The COVID-19 pandemic continues to wreak havoc. The virus itself is bad enough, but for most of us the havoc comes from what has been put in place to keep it from spreading. Jobs have been lost, social, religious and family gatherings are all on hold. We are supposed to just stay home. It feels like we have had enough. Boredom, restlessness, anxiety and depression are becoming our daily companions. Our personal desperation will likely continue to increase, as there is no clear-cut pathway yet revealed to ending this chapter of life. What do we do? As Christians, how do we manage the rules that hinder our worship? The over abundance of editorialized information? The isolation, the anxiety and the fear that drags on? Let’s take a few steps back and put all these things in order so we can have a plan and work that plan!
Easter Sunday is a widely celebrated holiday. It is a day that represents life. For Christians, it represents life in its highest form because it is about the resurrection of Jesus. It is far too easy to lose the deep meaning of Jesus’ sacrifice and victory in the commotion and fanfare of Easter eggs, the Easter Bunny and Easter chocolate. As Christians, we know Jesus’ resurrection was a world-changing experience, but was it a personal, life-changing experience for me? How does the fact of Jesus being in heaven again with God affect me every day? To trace the kind of changes his resurrection can have on us, we need to look at the kind of effect it had on some who were there and experienced it first-hand. What did they see? What did they change?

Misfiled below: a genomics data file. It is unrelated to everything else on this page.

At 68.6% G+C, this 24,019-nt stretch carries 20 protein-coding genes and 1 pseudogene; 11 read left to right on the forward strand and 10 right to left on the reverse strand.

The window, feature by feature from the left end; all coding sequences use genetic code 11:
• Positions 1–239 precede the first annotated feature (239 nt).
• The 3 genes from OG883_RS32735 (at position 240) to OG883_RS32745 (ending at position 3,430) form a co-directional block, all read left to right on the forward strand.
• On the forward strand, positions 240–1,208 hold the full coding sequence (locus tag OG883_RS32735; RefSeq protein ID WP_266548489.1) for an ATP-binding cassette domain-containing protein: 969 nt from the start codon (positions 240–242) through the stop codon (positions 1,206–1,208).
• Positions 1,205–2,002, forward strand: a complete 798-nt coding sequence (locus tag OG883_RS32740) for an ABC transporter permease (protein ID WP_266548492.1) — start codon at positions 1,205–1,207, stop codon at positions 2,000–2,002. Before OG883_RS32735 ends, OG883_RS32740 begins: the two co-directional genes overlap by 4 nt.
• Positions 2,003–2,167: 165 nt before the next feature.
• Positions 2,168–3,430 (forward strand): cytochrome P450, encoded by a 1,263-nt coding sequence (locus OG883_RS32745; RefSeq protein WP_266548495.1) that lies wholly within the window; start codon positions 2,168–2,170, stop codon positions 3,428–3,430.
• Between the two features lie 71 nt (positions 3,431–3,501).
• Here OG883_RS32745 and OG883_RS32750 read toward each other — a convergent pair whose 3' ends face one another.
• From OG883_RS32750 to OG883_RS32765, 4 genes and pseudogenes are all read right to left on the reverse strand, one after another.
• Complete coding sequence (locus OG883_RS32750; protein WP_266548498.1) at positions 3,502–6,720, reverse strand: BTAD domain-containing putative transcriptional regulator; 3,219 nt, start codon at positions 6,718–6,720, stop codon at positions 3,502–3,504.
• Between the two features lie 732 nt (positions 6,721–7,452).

Jesus is our hero. His example, his teachings, his works and his faithfulness are absolutely legendary. They provide a flood of inspiration for anyone who would want it. To think of Jesus as being troubled in mind seems to be completely contrary to what we think of our Savior. After all, the book of Hebrews says he was "holy, innocent, undefiled and separated from sinners." How could he have anxiety? The fact is, there were three recorded instances in his life where he was troubled. Were these experiences a show of weakness or doubt? Did Jesus have some flaw we never talk about? No and no! What these experiences do show us is the amazing fortitude, courage and godliness of the man Christ Jesus.
Social distancing. Three months ago, if you heard that term you may have thought it was describing someone who was a loner or someone who swore off social media. Now we not only all know what it means, we feel its meaning and it is frightening. I was in the grocery store today, and on the floor of the line for self-checkout, there were tape lines six feet apart so shoppers could more easily avoid contact. The Coronavirus – COVID-19 - has arrived. It is potent, fearsome and sneaky. Because of its presence the entire world has been altered socially and economically in a matter of a few months. As Christians, what are we supposed to do with this pandemic? What should we know, how should we act and most importantly, is this virus connected to God’s plan?
As Christians, we often talk about the necessity of forgiveness. We need to be forgiven and to forgive others. When it comes to talking about mercy, we always seem to focus on God’s mercy. Rightly so. God’s mercy is a resounding theme throughout the entire Bible. His eternal wisdom and plan could not even exist unless His mercy was, is and will be in place. So, if mercy is such an important part of God’s plan, and Jesus came and mercifully gave his life for Adam’s sin and redeemed the world, what about me? How does mercy fit into my life? Am I a merciful Christian? What does mercy really mean, and how do I know how and when to use it?